Understanding the 2011 NHD Theme – Debate & Diplomacy in History: Successes, Failures, Consequences
At first glance, the 2011 National History Day Theme, Debate & Diplomacy in History: Successes, Failures, Consequences, may appear somewhat difficult to wrap one’s head around. The theme is a brand-new addition to an otherwise rotating list of themes, and we are all looking forward to the creative ways students approach this theme. Let’s take a look at how we can use this theme and relate our interests to it.
The obvious topics include debates among legislations and international diplomacy. Some topics off the top of my head could be: United States Constitutional Congress, Battle of Tippecanoe, Indiana Constitutional Convention of 1851, and the Treaty of Versailles.
During my first school visit of the season last week – shout out to IPS School, Sidener Academy – the teacher followed up something I said with a comment of his own that I thought was interesting and a great way to look at it: “think of debate and diplomacy as a controversy – whenever there is a controversy, there is bound to be debate and/or diplomacy.” Thinking about controversies as a starting point, it opens many possibilities: Indiana Canals vs. Railroads, Indiana Eugenics Laws, Eminent Domain: Lake Monroe and Indiana University, and Jim Jones and the Failure of Debate and Diplomacy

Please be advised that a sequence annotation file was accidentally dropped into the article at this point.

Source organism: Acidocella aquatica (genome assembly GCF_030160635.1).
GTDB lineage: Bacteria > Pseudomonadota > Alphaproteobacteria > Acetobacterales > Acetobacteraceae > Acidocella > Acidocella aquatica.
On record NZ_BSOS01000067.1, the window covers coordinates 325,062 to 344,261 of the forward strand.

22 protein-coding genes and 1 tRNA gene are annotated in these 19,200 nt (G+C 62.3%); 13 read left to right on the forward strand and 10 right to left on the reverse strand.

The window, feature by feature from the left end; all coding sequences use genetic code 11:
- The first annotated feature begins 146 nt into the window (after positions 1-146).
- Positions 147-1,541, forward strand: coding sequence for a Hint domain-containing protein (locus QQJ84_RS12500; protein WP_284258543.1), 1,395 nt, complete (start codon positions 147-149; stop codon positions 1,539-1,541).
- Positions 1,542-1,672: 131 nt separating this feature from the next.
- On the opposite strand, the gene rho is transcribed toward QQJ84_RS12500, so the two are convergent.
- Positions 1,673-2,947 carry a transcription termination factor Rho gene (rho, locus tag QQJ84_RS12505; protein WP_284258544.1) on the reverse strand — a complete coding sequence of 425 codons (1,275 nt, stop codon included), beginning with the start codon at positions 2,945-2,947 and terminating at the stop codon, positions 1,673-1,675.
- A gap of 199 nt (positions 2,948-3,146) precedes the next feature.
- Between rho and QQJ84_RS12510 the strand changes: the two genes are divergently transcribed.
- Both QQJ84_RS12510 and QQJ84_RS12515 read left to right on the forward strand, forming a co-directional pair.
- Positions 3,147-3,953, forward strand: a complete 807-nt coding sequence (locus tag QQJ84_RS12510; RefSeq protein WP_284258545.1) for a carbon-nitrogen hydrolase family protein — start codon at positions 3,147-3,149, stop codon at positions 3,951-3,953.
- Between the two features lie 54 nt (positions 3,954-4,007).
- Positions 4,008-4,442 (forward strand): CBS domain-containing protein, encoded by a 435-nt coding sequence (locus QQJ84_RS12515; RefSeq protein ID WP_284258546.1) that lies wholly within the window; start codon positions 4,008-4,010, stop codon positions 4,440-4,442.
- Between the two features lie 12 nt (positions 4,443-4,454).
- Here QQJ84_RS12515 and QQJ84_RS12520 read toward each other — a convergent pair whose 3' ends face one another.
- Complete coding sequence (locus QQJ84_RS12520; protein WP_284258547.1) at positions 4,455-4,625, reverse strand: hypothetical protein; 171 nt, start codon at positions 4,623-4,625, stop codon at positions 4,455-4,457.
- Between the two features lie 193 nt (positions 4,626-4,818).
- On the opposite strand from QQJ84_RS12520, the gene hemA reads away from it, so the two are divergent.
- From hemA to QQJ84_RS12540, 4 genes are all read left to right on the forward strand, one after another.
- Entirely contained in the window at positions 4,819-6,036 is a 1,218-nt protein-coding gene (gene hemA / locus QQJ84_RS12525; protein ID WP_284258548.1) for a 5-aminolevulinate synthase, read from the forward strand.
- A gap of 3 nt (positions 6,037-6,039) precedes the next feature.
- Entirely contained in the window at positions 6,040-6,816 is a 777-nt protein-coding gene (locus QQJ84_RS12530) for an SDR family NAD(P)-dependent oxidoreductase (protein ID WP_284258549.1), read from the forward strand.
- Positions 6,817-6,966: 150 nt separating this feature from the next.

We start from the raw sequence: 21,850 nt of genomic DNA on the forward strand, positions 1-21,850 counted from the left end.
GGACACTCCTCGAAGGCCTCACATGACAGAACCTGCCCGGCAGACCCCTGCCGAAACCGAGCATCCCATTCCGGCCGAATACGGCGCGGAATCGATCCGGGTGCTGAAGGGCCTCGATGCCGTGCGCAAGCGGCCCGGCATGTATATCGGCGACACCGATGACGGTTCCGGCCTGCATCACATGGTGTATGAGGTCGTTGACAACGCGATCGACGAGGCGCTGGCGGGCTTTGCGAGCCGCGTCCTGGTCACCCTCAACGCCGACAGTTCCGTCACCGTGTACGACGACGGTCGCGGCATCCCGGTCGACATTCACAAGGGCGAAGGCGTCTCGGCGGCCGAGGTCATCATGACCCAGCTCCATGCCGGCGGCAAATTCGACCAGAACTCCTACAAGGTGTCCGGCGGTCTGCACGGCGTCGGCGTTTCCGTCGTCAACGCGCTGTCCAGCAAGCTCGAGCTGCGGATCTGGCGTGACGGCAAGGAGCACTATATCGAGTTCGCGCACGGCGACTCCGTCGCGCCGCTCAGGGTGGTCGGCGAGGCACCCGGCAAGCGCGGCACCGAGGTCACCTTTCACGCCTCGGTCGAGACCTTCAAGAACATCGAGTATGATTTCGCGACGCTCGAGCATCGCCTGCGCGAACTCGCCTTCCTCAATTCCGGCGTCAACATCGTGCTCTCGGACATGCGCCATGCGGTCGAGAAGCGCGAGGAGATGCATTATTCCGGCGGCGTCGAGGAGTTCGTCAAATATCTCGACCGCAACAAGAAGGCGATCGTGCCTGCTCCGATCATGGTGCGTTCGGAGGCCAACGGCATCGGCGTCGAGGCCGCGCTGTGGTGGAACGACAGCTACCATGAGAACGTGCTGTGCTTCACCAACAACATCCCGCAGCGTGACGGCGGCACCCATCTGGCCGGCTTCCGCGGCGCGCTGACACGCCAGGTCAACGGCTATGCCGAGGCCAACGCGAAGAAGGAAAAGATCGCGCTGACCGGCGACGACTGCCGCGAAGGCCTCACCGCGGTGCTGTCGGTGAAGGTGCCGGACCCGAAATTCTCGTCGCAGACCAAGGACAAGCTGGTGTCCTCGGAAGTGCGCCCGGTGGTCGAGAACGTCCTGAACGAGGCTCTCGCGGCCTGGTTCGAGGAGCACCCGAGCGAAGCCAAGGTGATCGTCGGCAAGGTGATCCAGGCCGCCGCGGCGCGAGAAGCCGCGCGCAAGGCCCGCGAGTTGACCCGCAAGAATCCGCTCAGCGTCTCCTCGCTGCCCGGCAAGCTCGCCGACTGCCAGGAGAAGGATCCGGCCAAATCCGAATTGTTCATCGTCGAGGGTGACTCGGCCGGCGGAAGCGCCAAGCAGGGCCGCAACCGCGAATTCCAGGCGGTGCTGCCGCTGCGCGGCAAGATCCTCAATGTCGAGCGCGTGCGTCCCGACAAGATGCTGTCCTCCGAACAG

There is debate and diplomacy going on all around us – in the media, around the world, between people like you and me. The challenge for History Day students will be to wade through the talking points of all sides of a debate, and to analyze the causes and outcomes of the controversy.
So with all of this in mind, let’s use “Mad Libs” to work on our topic: (debate and/or diplomacy) in (time period/era/year): (successes and/or failures) and (consequences).
Using an example from above: The Building of Lake Monroe in the 1960s: Maintaining a Major University and Displacing Small Towns.
Now, we’re off to a great start with our topic, relating it to the theme, and developing a thesis statement. For more topic ideas, see the 2011 theme sheet or ask to see your National History Day teacher’s theme book and Indiana topics list for sample topics.
|Matt Durrett is coordinator, National History Day in Indiana. Usually laconic and reserved, he has recently acquired the nickname “The Quiet Storm” around the office for his rare yet tempest-like outbursts.|